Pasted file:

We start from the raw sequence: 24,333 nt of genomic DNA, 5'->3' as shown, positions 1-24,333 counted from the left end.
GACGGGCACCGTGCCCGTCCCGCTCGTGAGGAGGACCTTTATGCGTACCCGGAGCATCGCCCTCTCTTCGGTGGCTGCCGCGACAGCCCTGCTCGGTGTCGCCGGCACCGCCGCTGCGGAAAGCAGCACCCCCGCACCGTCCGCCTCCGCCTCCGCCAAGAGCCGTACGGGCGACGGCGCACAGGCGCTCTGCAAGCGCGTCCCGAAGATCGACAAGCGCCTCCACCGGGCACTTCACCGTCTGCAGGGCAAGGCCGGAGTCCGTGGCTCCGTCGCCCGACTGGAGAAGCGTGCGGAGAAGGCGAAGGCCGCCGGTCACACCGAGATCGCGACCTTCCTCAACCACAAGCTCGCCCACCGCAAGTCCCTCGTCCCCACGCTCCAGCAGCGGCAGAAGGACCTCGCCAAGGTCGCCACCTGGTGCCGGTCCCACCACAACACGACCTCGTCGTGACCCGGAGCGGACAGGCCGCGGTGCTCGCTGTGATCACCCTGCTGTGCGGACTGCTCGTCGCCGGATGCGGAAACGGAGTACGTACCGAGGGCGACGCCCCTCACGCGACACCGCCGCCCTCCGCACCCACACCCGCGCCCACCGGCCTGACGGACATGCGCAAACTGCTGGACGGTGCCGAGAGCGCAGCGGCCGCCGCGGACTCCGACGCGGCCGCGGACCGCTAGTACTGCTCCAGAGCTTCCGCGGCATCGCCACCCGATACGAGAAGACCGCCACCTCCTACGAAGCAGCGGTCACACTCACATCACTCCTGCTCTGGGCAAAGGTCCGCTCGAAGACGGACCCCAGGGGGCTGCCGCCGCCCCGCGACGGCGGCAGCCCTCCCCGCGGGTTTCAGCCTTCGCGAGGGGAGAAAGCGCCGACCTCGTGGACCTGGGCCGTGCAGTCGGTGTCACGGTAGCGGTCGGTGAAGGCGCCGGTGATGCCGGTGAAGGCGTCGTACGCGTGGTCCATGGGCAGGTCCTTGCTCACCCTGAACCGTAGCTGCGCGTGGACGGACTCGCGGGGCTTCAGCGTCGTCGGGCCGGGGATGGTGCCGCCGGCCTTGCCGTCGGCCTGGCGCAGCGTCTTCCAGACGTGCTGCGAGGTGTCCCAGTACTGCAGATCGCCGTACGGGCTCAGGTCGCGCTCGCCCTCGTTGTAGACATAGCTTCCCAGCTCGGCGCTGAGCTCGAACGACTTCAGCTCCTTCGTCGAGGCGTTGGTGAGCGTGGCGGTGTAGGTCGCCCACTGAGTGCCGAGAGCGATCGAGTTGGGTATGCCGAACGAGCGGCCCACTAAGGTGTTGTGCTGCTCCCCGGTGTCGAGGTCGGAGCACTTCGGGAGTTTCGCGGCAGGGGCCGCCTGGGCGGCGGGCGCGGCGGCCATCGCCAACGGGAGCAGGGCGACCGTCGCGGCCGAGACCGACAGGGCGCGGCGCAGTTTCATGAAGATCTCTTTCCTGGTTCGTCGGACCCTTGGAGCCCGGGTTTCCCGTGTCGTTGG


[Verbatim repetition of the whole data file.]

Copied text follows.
We start from the raw sequence: 24,333 nt of genomic DNA, 5'->3' as shown, positions 1-24,333 counted from the left end.
GACGGGCACCGTGCCCGTCCCGCTCGTGAGGAGGACCTTTATGCGTACCCGGAGCATCGCCCTCTCTTCGGTGGCTGCCGCGACAGCCCTGCTCGGTGTCGCCGGCACCGCCGCTGCGGAAAGCAGCACCCCCGCACCGTCCGCCTCCGCCTCCGCCAAGAGCCGTACGGGCGACGGCGCACAGGCGCTCTGCAAGCGCGTCCCGAAGATCGACAAGCGCCTCCACCGGGCACTTCACCGTCTGCAGGGCAAGGCCGGAGTCCGTGGCTCCGTCGCCCGACTGGAGAAGCGTGCGGAGAAGGCGAAGGCCGCCGGTCACACCGAGATCGCGACCTTCCTCAACCACAAGCTCGCCCACCGCAAGTCCCTCGTCCCCACGCTCCAGCAGCGGCAGAAGGACCTCGCCAAGGTCGCCACCTGGTGCCGGTCCCACCACAACACGACCTCGTCGTGACCCGGAGCGGACAGGCCGCGGTGCTCGCTGTGATCACCCTGCTGTGCGGACTGCTCGTCGCCGGATGCGGAAACGGAGTACGTACCGAGGGCGACGCCCCTCACGCGACACCGCCGCCCTCCGCACCCACACCCGCGCCCACCGGCCTGACGGACATGCGCAAACTGCTGGACGGTGCCGAGAGCGCAGCGGCCGCCGCGGACTCCGACGCGGCCGCGGACCGCTAGTACTGCTCCAGAGCTTCCGCGGCATCGCCACCCGATACGAGAAGACCGCCACCTCCTACGAAGCAGCGGTCACACTCACATCACTCCTGCTCTGGGCAAAGGTCCGCTCGAAGACGGACCCCAGGGGGCTGCCGCCGCCCCGCGACGGCGGCAGCCCTCCCCGCGGGTTTCAGCCTTCGCGAGGGGAGAAAGCGCCGACCTCGTGGACCTGGGCCGTGCAGTCGGTGTCACGGTAGCGGTCGGTGAAGGCGCCGGTGATGCCGGTGAAGGCGTCGTACGCGTGGTCCATGGGCAGGTCCTTGCTCACCCTGAACCGTAGCTGCGCGTGGACGGACTCGCGGGGCTTCAGCGTCGTCGGGCCGGGGATGGTGCCGCCGGCCTTGCCGTCGGCCTGGCGCAGCGTCTTCCAGACGTGCTGCGAGGTGTCCCAGTACTGCAGATCGCCGTACGGGCTCAGGTCGCGCTCGCCCTCGTTGTAGACATAGCTTCCCAGCTCGGCGCTGAGCTCGAACGACTTCAGCTCCTTCGTCGAGGCGTTGGTGAGCGTGGCGGTGTAGGTCGCCCACTGAGTGCCGAGAGCGATCGAGTTGGGTATGCCGAACGAGCGGCCCACTAAGGTGTTGTGCTGCTCCCCGGTGTCGAGGTCGGAGCACTTCGGGAGTTTCGCGGCAGGGGCCGCCTGGGCGGCGGGCGCGGCGGCCATCGCCAACGGGAGCAGGGCGACCGTCGCGGCCGAGACCGACAGGGCGCGGCGCAGTTTCATGAAGATCTCTTTCCTGGTTCGTCGGACCCTTGGAGCCCGGGTTTCCCGTGTCGTTGG